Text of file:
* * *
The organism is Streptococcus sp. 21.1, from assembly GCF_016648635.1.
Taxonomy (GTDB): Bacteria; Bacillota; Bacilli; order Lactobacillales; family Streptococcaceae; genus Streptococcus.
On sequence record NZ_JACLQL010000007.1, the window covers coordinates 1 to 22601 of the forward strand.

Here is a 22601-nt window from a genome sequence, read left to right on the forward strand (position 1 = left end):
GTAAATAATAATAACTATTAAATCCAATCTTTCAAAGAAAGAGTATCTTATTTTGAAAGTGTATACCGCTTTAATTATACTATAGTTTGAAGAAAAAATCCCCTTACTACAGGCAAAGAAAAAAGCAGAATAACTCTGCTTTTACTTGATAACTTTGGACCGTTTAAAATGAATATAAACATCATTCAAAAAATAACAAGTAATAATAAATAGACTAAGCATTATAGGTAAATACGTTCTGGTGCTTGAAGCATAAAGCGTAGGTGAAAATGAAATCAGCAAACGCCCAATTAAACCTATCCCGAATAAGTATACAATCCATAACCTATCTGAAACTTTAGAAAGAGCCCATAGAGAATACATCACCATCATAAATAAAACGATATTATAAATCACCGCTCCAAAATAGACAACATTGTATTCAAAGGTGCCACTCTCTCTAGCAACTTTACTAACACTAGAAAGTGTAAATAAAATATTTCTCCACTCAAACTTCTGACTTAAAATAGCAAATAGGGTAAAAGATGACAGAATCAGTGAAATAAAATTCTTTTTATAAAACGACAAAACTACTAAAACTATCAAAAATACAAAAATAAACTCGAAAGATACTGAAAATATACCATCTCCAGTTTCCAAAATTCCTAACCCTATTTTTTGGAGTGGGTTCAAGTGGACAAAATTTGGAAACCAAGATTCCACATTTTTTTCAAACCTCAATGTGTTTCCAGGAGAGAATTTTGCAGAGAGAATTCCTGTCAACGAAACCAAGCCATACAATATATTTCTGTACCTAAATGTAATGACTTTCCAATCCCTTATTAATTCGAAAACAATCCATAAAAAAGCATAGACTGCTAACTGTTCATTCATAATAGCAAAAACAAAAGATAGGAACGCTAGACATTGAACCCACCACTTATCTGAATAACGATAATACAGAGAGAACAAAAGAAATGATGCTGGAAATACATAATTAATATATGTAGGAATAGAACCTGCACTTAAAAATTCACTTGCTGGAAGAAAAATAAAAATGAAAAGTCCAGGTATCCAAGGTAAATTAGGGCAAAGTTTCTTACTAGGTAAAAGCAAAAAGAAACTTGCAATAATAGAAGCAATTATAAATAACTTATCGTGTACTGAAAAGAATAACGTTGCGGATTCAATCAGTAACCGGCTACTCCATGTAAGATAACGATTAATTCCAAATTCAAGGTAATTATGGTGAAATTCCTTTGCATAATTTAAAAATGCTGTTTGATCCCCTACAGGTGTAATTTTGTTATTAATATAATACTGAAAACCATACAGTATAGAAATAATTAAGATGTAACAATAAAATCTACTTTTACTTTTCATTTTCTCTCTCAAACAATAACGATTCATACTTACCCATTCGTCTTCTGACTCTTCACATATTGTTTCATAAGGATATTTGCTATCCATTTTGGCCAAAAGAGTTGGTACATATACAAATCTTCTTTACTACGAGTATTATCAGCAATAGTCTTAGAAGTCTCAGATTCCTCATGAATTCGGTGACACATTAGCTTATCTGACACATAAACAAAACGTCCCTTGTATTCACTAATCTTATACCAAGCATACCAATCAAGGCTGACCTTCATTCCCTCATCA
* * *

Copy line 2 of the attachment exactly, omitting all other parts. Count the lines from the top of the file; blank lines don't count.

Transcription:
Taxonomy (GTDB): Bacteria; Bacillota; Bacilli; order Lactobacillales; family Streptococcaceae; genus Streptococcus.